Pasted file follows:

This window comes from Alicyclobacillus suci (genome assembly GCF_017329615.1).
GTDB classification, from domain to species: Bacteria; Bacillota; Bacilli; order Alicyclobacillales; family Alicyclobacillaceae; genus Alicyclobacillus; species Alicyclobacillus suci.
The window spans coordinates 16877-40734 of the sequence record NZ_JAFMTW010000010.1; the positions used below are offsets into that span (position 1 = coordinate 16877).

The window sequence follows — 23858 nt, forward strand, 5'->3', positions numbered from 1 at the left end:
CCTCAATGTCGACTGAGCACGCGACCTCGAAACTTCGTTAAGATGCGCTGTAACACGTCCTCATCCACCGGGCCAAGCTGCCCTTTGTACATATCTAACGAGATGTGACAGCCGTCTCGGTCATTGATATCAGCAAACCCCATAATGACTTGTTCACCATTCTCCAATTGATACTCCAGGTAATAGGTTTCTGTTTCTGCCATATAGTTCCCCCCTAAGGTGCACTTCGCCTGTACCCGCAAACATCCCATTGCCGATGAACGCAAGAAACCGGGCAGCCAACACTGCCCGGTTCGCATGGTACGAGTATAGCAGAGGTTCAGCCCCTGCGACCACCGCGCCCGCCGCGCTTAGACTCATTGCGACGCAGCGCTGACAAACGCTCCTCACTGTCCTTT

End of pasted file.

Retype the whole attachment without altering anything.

This window comes from Alicyclobacillus suci (genome assembly GCF_017329615.1).
GTDB classification, from domain to species: Bacteria; Bacillota; Bacilli; order Alicyclobacillales; family Alicyclobacillaceae; genus Alicyclobacillus; species Alicyclobacillus suci.
The window spans coordinates 16877-40734 of the sequence record NZ_JAFMTW010000010.1; the positions used below are offsets into that span (position 1 = coordinate 16877).

The window sequence follows — 23858 nt, forward strand, 5'->3', positions numbered from 1 at the left end:
CCTCAATGTCGACTGAGCACGCGACCTCGAAACTTCGTTAAGATGCGCTGTAACACGTCCTCATCCACCGGGCCAAGCTGCCCTTTGTACATATCTAACGAGATGTGACAGCCGTCTCGGTCATTGATATCAGCAAACCCCATAATGACTTGTTCACCATTCTCCAATTGATACTCCAGGTAATAGGTTTCTGTTTCTGCCATATAGTTCCCCCCTAAGGTGCACTTCGCCTGTACCCGCAAACATCCCATTGCCGATGAACGCAAGAAACCGGGCAGCCAACACTGCCCGGTTCGCATGGTACGAGTATAGCAGAGGTTCAGCCCCTGCGACCACCGCGCCCGCCGCGCTTAGACTCATTGCGACGCAGCGCTGACAAACGCTCCTCACTGTCCTTT